Batman - Classic Bat
| In 1989, I remember going to my local mall and finding the line for opening day of Tim Burton's film adaptation of Batman winding its way through the entire mall and out the doors into the parking lot. In a stroke of luck, a friend was 5 people from the front and I was able to see the first showing that day. At the time I was completely in love with the film so as I went to review Batman after not seeing it for quite a few years, I was nervous about whether or not it would live up to my remembered expectations.
The work of neither Tim Burton nor Danny Elfman hold the same fascination for me as they did in the early 90s. Today the horrible memories of Schumacher's films (Batman and Robin) taint our perceptions of the series that Burton started while shiny, flashy trailers for Nolan's Begins make the original seem a tad quaint. Revisiting Batman again caused a great deal of excitement and trepidation for me.
However, as Elfman's score - probably his career best - began and the classic symbol of the Bat appeared, I began to remember what a great film adaptation Batman is. Burton's film is all style. From the first scene (a tease that hints at the familiar origin of the superhero) the film creates an entire world that is complete in and of itself, existing in no specific era and lacking nothing that the story requires. From Anton Furst's Academy Award winning sets to the periodless costumes, Batman is visually spectacular, even when viewed through today's CGI jaded eyes.
Burton's style extends to the way he loving crafts each scene. He imports the conceits of old gangster and monster movies to create the kind of pulp fiction homage that Sin City wishes it could be. My favourite scene is the almost silent remembrance of the fatal mugging that left Bruce Wayne an orphan. There is such a palpable emotion to this moment that no Batman adaptation will ever do better.
Burton is fascinated with dualities in his work on Batman. The center of this is naturally the main character himself who is at once Bruce Wayne/Batman but also Justice/Lawlessness, Sanity/Insanity at the same time. The Joker is his foil and the movie's conceit of the two characters "creating" each other works well here even if it is offensive to die hard comic book fans.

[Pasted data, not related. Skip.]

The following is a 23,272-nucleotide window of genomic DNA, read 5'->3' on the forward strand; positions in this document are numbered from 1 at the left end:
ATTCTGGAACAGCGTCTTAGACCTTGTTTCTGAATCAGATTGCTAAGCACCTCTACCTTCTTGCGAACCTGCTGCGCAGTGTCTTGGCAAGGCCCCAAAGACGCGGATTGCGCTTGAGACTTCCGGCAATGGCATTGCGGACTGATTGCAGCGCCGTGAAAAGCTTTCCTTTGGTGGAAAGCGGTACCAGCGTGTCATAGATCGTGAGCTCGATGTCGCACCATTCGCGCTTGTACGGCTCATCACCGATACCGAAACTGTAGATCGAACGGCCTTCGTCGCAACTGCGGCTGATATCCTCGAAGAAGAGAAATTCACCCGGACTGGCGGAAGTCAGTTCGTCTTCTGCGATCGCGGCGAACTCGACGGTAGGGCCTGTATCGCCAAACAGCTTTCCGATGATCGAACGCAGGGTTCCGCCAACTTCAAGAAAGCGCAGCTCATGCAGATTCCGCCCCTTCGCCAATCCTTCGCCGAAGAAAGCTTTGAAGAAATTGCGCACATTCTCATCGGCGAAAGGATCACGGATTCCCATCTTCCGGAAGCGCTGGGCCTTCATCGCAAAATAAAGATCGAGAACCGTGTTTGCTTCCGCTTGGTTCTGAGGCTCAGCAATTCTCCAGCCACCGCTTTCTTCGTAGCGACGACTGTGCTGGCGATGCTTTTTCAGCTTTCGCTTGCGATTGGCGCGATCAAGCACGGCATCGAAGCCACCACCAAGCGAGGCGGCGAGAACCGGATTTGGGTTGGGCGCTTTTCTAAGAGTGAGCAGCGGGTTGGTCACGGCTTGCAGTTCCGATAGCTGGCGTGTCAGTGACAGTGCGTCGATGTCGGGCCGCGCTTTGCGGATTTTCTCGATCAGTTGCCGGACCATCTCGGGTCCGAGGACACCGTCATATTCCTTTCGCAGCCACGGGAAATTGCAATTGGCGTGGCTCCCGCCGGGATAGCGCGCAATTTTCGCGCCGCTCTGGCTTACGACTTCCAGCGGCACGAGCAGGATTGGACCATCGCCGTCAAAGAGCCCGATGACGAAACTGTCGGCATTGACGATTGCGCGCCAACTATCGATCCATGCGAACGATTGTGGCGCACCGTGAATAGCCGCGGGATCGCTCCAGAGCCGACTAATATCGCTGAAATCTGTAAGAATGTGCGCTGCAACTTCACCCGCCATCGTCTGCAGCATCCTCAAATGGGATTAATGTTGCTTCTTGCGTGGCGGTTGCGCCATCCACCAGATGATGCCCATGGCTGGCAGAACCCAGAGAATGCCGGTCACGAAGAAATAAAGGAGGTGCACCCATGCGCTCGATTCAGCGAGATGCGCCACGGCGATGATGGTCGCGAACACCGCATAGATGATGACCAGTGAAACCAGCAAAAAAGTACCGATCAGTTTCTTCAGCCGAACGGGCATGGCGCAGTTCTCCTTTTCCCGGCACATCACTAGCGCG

Another duality here is the balance Burton finds between the natural campiness of the character and his darkness. This was the first non-comic adaptation of Batman to be dark and frightening but it also wonderfully embraced the theatricality of the man who dresses up as a bat. This is also seen spectacularly in the realisation of the Joker who osculates between being ridiculously silly and remarkably terrifying often managing to be both simultaneously. Jack Nicholson's performance as the Joker is an absolute stroke of genius.
Another thing to love about this film is the soundtrack. Elfman's work is his most tight and emotional and ironically his least cartoonish score ever. Plus, this is balanced with Prince's delightful song score (okay, honestly not his best work but still really fun) and the two together continue the theme of balancing apparent opposites. It seems that the art of writing song scores has disappeared. Rarely are songs actually written for a movie anymore. Instead pop stars simply submit their latest cookie cutter single to get played in the background or over the credits. Here we have an example of not just one but a full slate of songs written to enhance the film, written in the voices of the characters and exploring the themes the movie brings up. I wish this kind of work was still being done today.
Okay, not all the film is wonderful. Kim Basinger, as always, is truly horrible as she looks like she is always about to break into 100 pieces and delivers her lines without ever showing one emotion. Robert Whul as her reporter partner manages only one emotion, smarmy sarcasm, but at least that's one up on her.
Also the DVD is a bit of a disappointment as there has never been a "Special Edition" with the "making of" or "behind the scenes" features fans love. Instead the DVD, while offering both Widescreen and Fullscreen versions, is bare bones.
Still, Batman is a film that truly stands the test of time, remaining one of the greatest superhero movies ever. Nolan has a lot to live up to with his new film. This is a great film to rent in anticipation of the new Bat and since the DVD is remarkably affordable, it's also well worth purchasing.
Before Batman Returned or Began or met Robin there was Tim Burton's feature. How does the DVD stand the test of time? Find out what our reviewers think.